Keywords: potato; cultivar; weed control methods; monocotyledonous weeds; dicotyledonous weeds

Biological and Agrotechnical Aspects of Weed Control in the Cultivation of Early Potato Varieties under Covers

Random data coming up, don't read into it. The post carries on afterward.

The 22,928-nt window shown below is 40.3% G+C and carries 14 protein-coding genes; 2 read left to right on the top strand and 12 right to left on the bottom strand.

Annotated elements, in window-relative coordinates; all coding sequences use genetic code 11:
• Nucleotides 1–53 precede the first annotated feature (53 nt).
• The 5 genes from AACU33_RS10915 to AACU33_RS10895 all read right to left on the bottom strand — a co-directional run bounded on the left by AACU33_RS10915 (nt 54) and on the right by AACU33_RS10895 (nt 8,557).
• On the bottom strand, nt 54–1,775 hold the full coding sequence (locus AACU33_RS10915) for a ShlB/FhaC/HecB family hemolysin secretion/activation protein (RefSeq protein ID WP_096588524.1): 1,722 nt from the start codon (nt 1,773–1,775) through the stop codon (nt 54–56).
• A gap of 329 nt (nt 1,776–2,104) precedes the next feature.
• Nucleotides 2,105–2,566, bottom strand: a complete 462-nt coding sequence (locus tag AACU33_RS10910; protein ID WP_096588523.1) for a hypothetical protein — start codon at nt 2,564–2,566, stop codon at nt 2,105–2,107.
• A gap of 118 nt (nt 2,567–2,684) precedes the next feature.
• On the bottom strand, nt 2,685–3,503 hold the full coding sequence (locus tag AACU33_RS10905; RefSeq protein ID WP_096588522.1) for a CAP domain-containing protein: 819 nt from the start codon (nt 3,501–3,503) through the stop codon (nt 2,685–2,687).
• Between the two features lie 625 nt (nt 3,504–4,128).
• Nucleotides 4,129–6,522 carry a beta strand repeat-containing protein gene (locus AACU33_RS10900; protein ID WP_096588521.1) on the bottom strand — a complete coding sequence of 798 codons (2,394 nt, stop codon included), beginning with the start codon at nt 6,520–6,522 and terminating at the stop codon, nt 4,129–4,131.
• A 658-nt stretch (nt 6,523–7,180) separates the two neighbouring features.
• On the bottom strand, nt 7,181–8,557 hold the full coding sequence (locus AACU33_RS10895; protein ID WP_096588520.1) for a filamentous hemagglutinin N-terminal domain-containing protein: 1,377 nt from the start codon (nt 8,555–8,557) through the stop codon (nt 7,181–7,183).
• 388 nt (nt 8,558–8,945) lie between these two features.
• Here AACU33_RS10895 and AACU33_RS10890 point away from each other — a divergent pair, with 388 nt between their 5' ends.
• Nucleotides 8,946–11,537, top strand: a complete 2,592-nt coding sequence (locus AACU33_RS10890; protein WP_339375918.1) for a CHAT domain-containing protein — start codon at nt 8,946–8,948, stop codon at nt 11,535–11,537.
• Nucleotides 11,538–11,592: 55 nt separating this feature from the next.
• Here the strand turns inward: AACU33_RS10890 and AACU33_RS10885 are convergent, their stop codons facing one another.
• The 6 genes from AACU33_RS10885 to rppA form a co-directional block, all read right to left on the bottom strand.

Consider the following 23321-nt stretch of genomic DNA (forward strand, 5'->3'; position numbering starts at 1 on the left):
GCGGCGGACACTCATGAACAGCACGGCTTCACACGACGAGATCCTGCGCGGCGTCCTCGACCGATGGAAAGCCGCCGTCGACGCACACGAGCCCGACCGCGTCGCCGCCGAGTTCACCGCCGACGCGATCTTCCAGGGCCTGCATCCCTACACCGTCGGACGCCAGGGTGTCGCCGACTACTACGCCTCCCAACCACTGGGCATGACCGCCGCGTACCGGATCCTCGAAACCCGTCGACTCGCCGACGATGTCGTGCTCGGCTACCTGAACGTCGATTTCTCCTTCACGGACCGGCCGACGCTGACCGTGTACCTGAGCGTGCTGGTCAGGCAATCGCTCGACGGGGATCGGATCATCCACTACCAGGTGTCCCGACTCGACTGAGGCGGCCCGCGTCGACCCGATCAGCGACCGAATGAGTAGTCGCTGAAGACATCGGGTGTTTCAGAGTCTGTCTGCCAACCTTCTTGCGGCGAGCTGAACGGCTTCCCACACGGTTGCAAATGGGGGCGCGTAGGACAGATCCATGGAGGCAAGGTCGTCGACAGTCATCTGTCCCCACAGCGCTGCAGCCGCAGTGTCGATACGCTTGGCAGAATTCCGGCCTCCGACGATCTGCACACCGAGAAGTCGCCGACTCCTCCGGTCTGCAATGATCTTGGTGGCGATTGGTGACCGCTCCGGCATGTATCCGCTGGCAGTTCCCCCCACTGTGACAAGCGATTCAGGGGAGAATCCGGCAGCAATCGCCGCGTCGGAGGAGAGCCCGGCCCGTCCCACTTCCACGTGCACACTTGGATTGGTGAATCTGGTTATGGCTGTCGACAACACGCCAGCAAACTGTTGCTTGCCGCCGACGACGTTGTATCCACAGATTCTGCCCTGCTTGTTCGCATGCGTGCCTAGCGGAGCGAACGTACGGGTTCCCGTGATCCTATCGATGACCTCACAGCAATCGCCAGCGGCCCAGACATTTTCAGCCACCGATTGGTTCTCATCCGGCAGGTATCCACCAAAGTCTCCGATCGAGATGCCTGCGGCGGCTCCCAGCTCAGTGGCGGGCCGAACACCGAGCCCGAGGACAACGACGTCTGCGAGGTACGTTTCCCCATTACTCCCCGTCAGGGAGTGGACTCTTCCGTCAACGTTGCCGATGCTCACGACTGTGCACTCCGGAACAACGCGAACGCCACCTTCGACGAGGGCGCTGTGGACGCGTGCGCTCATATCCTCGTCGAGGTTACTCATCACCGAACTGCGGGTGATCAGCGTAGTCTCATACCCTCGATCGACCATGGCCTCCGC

Abstract: Problems with weed infestation under covers were the reason to conduct research on the regulation of weed infestation in potato cultivation for early harvest. The field experiment was carried out in 2015-2017 at the Experimental Station for Cultivar Assessment in Uhnin (51°34 'N, 23°02'E). The experiment was carried out using the method of random subblocks, in a dependent system (split-split-plot). The first order factor was edible potato varieties 'Denar' and 'Lord'. The second order factor was cultivation technologies: A) traditional technology – as a standard object, B) technology using polyethylene film cover, C) technology using polypropylene agrotextile. The third order factor were weed management methods: 1) mechanical as a control object, 2) mechanical and chemical care using Afalon Dispersion 450 SC preparation, 3) mechanical and chemical care using Plateen 41.5 WG herbicide, 4) mechanical and chemical care using a mixture of herbicides Afalon Dispersion 450 SC + Command 480 EC. Studies have shown that good thermal conditions in covered soil promote not only the development of potato plants, but also weeds. The degree of soil coverage in objects covered with covers was much higher than in objects without covers. Mechanical and chemical care proved to be more effective than mechanical care. The best effectiveness in limiting both fresh and dry weed mass in potato cultivation under covers was achieved using mechanical and chemical care using a mixture of herbicides Afalon Dispersion 450 SC + Command 480 EC.